Cover crops can improve a farmer’s bottom line in many ways, whether it’s by lowering fertilizer needs, reducing weed and pest pressure, or boosting yields, but as with any investment, there are things to take into consideration when planning. Jim Stute is a farmer in southeast Wisconsin, and a crop and soil researcher with the Michael Fields Agricultural Institute (MFAI), and he’s been experimenting with cover crops for about 30 years. With support from a $29,355 NCR-SARE Partnership grant, Stute is currently partnering with five-grain farmers to collect data to determine the impact of various cover crops on crop yield and bottom lines. He has been using partial budget analysis, factoring in all additional costs and returns, to determine the effect on farm profitability.
“Farmers recognize soil health benefits of cover crops, yet are weighing every input purchase in the current market environment and may forgo this production expense at the risk of soil and environmental quality,” said Stute. “SARE funded work has demonstrated yield benefits to crops which follow covers; we will document and demonstrate them at the local level and provide a financial incentive for adoption.”
Strip-trials were conducted with and without cover crops using the partnering farmers’ cover crop of choice. The farmers, who are experienced cover crop users, followed routine field practices for establishing and terminating the cover crop. Their findings, thus far, have indicated:
- Use of covers increased grain yield in 10 of 14 cases (71%), however, yield increases were statistically significant in only 2 cases (14%). On average, cover crop use increased yield 2.2%, 2.1% for corn, 2.3% for soybean.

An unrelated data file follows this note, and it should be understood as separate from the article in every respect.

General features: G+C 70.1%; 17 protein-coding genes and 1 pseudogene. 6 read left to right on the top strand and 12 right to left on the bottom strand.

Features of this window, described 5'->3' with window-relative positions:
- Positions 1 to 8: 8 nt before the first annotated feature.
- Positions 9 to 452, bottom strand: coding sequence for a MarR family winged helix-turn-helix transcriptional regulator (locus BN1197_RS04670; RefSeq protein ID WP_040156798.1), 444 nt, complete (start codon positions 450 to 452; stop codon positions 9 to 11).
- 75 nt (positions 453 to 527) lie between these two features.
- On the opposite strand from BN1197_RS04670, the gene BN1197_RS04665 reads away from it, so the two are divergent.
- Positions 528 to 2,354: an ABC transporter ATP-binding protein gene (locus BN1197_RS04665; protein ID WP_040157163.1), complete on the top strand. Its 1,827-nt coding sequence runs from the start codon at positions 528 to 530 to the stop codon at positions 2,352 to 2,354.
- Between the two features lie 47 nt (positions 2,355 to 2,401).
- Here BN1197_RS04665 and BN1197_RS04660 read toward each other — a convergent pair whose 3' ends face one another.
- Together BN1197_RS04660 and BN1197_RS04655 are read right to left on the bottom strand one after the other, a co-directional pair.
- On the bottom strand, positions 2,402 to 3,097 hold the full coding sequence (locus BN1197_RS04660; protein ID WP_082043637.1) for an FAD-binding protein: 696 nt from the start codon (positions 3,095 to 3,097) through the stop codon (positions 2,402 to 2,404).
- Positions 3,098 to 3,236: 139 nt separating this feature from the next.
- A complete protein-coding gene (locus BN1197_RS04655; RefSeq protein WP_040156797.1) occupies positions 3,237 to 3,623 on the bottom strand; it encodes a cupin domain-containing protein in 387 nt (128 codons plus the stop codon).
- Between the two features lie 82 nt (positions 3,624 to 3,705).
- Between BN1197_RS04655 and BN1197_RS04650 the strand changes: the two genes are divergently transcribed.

- Under current market conditions, grain yield increase resulted in a positive net return in only 1 case and on average, a 5.5% yield increase is necessary to breakeven.
- Yield increases had the net effect of reducing cover crop cost 57.7% across numerous cover crop systems.
"Results of this study demonstrate that cover crops can have a positive impact on crop yield and their use can result in a net return under the right circumstances," said Stute. "Even when positive yield response doesn’t result in a net return, it has the effect of reducing cover crop cost. This study was not designed to determine the cause of positive yield response, only measure it and causation requires further investigation to develop best management practices which could increase adoption through financial incentives."
Stute wants to use the information they gathered to help encourage producers to adopt cover crops in order to protect soil and water resources in the region.
“Our group is in process of forming a formal farmer-led watershed group to work broadly in the Rock River Basin, concentrated in the Mudcreek-Scuppernong sub-watersheds," said Stute. "The groups' still-evolving goals are to reduce phosphorus loading into the impaired surface waters (Wisconsin Dept. of Natural Resources declared) and unraveling the causes of yield increase due to cover crop use with the ultimate goal of increasing adoption."
Want more information? See the related SARE grant: